As a parent, trusting people is really important to maintaining your sanity and having a sense of “normal”. Without trust, parents could never leave their children with a nanny and go back to work after a few weeks maternity leave. Without trust, there is no hiring of a babysitter. Without trust, our children don’t learn a very important skill.
For the first four and a half years of motherhood, I trusted. There were play dates and sitters. There was swim school and gymnastics, where I would read a magazine or step out to make a call. I knew my daughter was safe and if she did get hurt, it was likely nothing a kiss and a little snuggle time couldn’t make better.
Until I trusted, and that trust was destroyed. Shattered. Nearly obliterated. Parents like me, don’t have stuff like this happen to them. But it does. And it did. And my heart and soul were crushed. Not destroyed, but crushed beyond recognition. So much so that I questioned how I would be able to put them back together.
It’s been 5 years. Many of the pieces are back in place, but nothing looks the same. Even the most master of craftsmen can not repair damage so that it’s undetectable. I am no master.
For years I have admired the Japanese art of Kintsugi. It is believed this ancient Japanese art dates to the 15th century. Kintsugi means “golden joinery” and is the process of repairing broken ceramic or porcelain with a gold resin which leaves the broken piece often more beautiful with its golden seams.
I’d seen exhibits with these repaired pieces, seemingly highlighting these flaws. Yet, these flawed and damaged pieces were more beautiful and valuable. Each piece was painstakingly reassembled. For some pieces it may take years for the kintsugi master to repair the damage. In the end, though, the piece would be stronger, more beautiful and more admired because of its flaws.
This past weekend a very large piece of my trust was reattached. And it was done so with gold. A golden birthday, actually. A celebration of beauty and perfection that helped to rebuild my trust, with a golden connection.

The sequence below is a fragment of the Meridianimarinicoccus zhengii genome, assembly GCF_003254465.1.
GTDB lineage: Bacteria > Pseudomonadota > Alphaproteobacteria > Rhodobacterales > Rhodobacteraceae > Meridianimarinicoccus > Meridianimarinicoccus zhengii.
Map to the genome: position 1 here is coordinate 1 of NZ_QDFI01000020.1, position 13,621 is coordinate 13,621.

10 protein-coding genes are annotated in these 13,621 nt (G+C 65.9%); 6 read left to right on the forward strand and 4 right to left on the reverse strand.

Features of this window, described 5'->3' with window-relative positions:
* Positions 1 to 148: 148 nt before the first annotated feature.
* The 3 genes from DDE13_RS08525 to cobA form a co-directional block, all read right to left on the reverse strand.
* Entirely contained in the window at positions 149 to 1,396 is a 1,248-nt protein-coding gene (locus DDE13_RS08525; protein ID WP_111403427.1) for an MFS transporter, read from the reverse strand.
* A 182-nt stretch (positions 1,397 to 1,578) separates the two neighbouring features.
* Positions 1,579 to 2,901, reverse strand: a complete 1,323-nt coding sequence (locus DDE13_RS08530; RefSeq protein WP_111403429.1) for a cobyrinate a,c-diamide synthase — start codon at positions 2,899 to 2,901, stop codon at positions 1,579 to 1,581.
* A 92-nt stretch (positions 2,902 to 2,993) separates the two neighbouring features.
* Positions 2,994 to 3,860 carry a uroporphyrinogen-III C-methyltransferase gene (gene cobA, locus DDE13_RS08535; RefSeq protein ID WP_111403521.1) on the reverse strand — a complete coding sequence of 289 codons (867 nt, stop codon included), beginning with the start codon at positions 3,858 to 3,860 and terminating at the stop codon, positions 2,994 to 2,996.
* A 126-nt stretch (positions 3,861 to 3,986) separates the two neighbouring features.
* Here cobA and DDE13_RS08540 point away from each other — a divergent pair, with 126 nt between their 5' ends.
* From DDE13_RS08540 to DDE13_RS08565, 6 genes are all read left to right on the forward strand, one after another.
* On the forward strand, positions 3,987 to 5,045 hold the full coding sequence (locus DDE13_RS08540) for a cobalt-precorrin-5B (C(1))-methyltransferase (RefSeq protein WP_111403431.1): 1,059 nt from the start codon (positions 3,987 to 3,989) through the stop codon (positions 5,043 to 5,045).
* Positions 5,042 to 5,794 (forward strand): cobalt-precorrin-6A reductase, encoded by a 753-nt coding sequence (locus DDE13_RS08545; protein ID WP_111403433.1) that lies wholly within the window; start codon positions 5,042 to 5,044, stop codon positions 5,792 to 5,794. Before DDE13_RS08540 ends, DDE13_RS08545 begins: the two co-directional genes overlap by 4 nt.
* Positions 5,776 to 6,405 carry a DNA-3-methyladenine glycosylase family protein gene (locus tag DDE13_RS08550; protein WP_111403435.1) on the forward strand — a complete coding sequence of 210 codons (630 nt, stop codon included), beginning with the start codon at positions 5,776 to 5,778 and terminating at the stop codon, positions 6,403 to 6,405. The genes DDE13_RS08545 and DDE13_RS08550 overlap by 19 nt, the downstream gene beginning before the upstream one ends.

For most parents, that first sleepover your child has at a friend’s house is a huge milestone. Kids are ready at different times. For over a year I think BabyGirl was ready. But I wasn’t. And because her BFF’s parents are not only amazing people but have actually become friends, they’ve understood that I was the one who wasn’t ready. They were OK with their daughter coming over here and eating like she hadn’t eaten in a week and creating whatever it is she and BabyGirl would create that would require several rolls of various types of tape.
So when BabyGirl came home and shared the grand plans of a birthday sleepover at her BFF’s house, I secretly hoped it would snow here and I wouldn’t be able to drive her over. And given that the last time it snowed in Phoenix was NEVER that wasn’t going to work. The only thing that was going to work was saying “yes” and hoping I wouldn’t die of anxiety when that night would come and I’d drop off my only child to spend the night away from me with someone who was not CycleGuy or Aunt Zoni.
Like parents before me, I survived this childhood rite of passage. Unlike many parents before me, I was broken and working to reconstruct my new normal. But at the moment I walked out and the door closed behind me, I knew my trust had been repaired. There are still some broken parts, but the first piece that was repaired was done so with a kind of kintsugi only a golden birthday could have created.
My trust doesn’t look the same. It’s not pristine and flawless. My trust is shattered but the pieces have been laid out and one by one they will be rejoined and it will be whole again. And possibly more beautiful than it was before it was broken.